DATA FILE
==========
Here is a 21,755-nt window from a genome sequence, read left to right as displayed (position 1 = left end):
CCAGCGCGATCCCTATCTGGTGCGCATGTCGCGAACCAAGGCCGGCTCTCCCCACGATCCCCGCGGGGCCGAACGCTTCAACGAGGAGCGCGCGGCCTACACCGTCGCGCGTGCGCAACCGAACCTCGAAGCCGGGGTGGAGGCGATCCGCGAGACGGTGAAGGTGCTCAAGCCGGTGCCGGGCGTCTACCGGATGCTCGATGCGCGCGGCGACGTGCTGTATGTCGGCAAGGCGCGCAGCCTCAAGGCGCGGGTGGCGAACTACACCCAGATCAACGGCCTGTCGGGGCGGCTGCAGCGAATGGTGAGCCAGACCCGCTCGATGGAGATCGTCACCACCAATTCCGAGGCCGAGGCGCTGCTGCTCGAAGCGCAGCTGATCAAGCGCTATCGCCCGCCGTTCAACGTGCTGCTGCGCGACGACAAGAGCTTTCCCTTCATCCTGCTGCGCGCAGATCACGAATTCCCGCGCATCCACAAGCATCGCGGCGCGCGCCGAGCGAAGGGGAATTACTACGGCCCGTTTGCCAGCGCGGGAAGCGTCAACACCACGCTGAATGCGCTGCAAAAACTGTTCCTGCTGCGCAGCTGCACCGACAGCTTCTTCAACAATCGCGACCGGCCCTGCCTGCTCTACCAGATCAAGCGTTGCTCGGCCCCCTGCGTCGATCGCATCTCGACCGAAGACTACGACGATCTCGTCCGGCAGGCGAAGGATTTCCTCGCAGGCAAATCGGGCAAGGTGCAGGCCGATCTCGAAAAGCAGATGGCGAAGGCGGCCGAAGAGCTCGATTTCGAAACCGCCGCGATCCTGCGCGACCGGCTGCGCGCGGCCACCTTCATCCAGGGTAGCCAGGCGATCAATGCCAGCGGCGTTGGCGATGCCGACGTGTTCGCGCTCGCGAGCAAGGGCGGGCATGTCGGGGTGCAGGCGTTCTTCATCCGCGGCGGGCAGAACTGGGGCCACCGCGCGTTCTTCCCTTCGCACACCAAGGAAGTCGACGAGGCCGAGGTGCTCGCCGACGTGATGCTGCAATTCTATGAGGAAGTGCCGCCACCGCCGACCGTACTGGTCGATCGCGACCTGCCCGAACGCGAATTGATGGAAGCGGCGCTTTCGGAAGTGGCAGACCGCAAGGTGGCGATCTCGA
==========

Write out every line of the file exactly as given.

Here is a 21,755-nt window from a genome sequence, read left to right as displayed (position 1 = left end):
CCAGCGCGATCCCTATCTGGTGCGCATGTCGCGAACCAAGGCCGGCTCTCCCCACGATCCCCGCGGGGCCGAACGCTTCAACGAGGAGCGCGCGGCCTACACCGTCGCGCGTGCGCAACCGAACCTCGAAGCCGGGGTGGAGGCGATCCGCGAGACGGTGAAGGTGCTCAAGCCGGTGCCGGGCGTCTACCGGATGCTCGATGCGCGCGGCGACGTGCTGTATGTCGGCAAGGCGCGCAGCCTCAAGGCGCGGGTGGCGAACTACACCCAGATCAACGGCCTGTCGGGGCGGCTGCAGCGAATGGTGAGCCAGACCCGCTCGATGGAGATCGTCACCACCAATTCCGAGGCCGAGGCGCTGCTGCTCGAAGCGCAGCTGATCAAGCGCTATCGCCCGCCGTTCAACGTGCTGCTGCGCGACGACAAGAGCTTTCCCTTCATCCTGCTGCGCGCAGATCACGAATTCCCGCGCATCCACAAGCATCGCGGCGCGCGCCGAGCGAAGGGGAATTACTACGGCCCGTTTGCCAGCGCGGGAAGCGTCAACACCACGCTGAATGCGCTGCAAAAACTGTTCCTGCTGCGCAGCTGCACCGACAGCTTCTTCAACAATCGCGACCGGCCCTGCCTGCTCTACCAGATCAAGCGTTGCTCGGCCCCCTGCGTCGATCGCATCTCGACCGAAGACTACGACGATCTCGTCCGGCAGGCGAAGGATTTCCTCGCAGGCAAATCGGGCAAGGTGCAGGCCGATCTCGAAAAGCAGATGGCGAAGGCGGCCGAAGAGCTCGATTTCGAAACCGCCGCGATCCTGCGCGACCGGCTGCGCGCGGCCACCTTCATCCAGGGTAGCCAGGCGATCAATGCCAGCGGCGTTGGCGATGCCGACGTGTTCGCGCTCGCGAGCAAGGGCGGGCATGTCGGGGTGCAGGCGTTCTTCATCCGCGGCGGGCAGAACTGGGGCCACCGCGCGTTCTTCCCTTCGCACACCAAGGAAGTCGACGAGGCCGAGGTGCTCGCCGACGTGATGCTGCAATTCTATGAGGAAGTGCCGCCACCGCCGACCGTACTGGTCGATCGCGACCTGCCCGAACGCGAATTGATGGAAGCGGCGCTTTCGGAAGTGGCAGACCGCAAGGTGGCGATCTCGA